It's funny, I went out of my way to keep my social networking site profiles generic (no pictures, no personal info, no personal statements, no likes/dislikes, etc.), and only really used them so that, when friends sent me links saying "Dude, check out this chick I work with" or "Look what this guy we went to high school with us up to now", I could see who they were talking about.

    But what I found out is that, if you know people who have profiles, and those people own digital cameras, and you've ever appeared in any of their pictures, there is a chance that your privacy has already gone up in smoke. Facebook as a very irritating feature called "tagging"...Jenny, an avid Facebook user, takes a picture of their friends Bob, Susan and Mike. Jenny then uploads that picture to her Facebook profile and "tags" that picture with the names of all the people in it. If any of those people have Facebook profiles, their names in that tag will link to them. So in this case, this picture would be tagged with Bob, Susan and Mike. Congratulations, your face is now on the web, and has a name attached to it. This tagging feature is optional, but I've found that it seems to be quite popular.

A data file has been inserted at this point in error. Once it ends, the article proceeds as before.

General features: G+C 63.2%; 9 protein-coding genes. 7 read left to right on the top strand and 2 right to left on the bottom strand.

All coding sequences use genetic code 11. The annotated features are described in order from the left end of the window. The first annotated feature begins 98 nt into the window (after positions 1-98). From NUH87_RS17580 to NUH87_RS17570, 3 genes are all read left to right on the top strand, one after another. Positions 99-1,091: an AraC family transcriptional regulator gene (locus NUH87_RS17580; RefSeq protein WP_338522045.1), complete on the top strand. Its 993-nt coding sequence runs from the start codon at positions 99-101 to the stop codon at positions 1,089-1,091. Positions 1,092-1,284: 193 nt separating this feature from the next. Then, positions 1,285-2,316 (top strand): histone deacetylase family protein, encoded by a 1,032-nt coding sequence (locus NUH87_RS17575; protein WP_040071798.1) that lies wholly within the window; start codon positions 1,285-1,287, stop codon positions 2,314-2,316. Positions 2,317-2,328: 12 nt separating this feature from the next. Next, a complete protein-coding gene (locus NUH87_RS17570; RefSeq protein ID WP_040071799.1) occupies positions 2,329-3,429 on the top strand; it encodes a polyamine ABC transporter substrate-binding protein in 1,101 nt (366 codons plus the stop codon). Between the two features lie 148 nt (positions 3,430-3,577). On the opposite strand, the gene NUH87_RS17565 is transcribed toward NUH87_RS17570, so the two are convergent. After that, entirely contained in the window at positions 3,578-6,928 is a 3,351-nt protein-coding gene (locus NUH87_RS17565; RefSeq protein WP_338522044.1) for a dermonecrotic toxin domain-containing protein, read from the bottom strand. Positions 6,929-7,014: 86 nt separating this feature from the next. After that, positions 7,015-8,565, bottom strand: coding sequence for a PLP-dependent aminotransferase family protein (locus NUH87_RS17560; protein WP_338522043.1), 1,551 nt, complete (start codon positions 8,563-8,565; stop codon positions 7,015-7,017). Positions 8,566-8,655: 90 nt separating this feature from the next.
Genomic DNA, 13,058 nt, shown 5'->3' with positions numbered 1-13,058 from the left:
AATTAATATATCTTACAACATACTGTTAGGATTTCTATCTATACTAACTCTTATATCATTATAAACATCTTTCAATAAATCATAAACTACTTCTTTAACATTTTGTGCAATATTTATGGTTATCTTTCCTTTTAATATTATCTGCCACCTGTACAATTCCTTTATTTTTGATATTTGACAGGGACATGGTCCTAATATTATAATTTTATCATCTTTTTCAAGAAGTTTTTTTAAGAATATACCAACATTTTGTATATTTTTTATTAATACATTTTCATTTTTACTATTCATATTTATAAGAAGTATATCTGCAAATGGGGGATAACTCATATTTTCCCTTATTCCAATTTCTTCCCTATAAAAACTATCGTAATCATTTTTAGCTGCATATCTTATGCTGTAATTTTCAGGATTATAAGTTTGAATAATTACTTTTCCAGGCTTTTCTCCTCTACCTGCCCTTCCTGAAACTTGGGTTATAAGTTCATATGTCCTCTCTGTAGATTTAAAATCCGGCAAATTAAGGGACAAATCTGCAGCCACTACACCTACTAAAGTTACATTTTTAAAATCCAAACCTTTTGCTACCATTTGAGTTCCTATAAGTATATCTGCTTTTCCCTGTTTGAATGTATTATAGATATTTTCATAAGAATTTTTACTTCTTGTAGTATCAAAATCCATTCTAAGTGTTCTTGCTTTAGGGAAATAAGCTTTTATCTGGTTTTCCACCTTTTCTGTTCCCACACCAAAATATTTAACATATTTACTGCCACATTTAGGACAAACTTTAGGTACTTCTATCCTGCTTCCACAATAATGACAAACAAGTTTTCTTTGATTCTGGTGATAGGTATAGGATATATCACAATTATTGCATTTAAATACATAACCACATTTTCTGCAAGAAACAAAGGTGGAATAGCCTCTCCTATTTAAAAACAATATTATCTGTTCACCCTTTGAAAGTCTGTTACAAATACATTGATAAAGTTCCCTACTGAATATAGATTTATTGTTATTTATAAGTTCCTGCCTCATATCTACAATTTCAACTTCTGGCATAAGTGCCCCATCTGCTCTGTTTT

So despite my efforts to keep my image & life details to myself, this has been undermined many times over by Facebook fanatics who have tagged pictures of me, and have added "helpful" details about how the picture was taken at my wife's cousin's wedding, complete with dates & locations.

    Your privacy is gone, my friend. You might as well suck it up & try to look at the silver lining: it is sorta fun to make contact with old classmates and to laugh at ex-girlfriends who've really let themselves go.

    • I basically made a facebook account so I could remove tags.

      I have no applications installed. Installing ONE removes your opt-out.

      • by Anonymous Brave Guy (457657) on Tuesday October 07, 2008 @07:01PM (#25293375)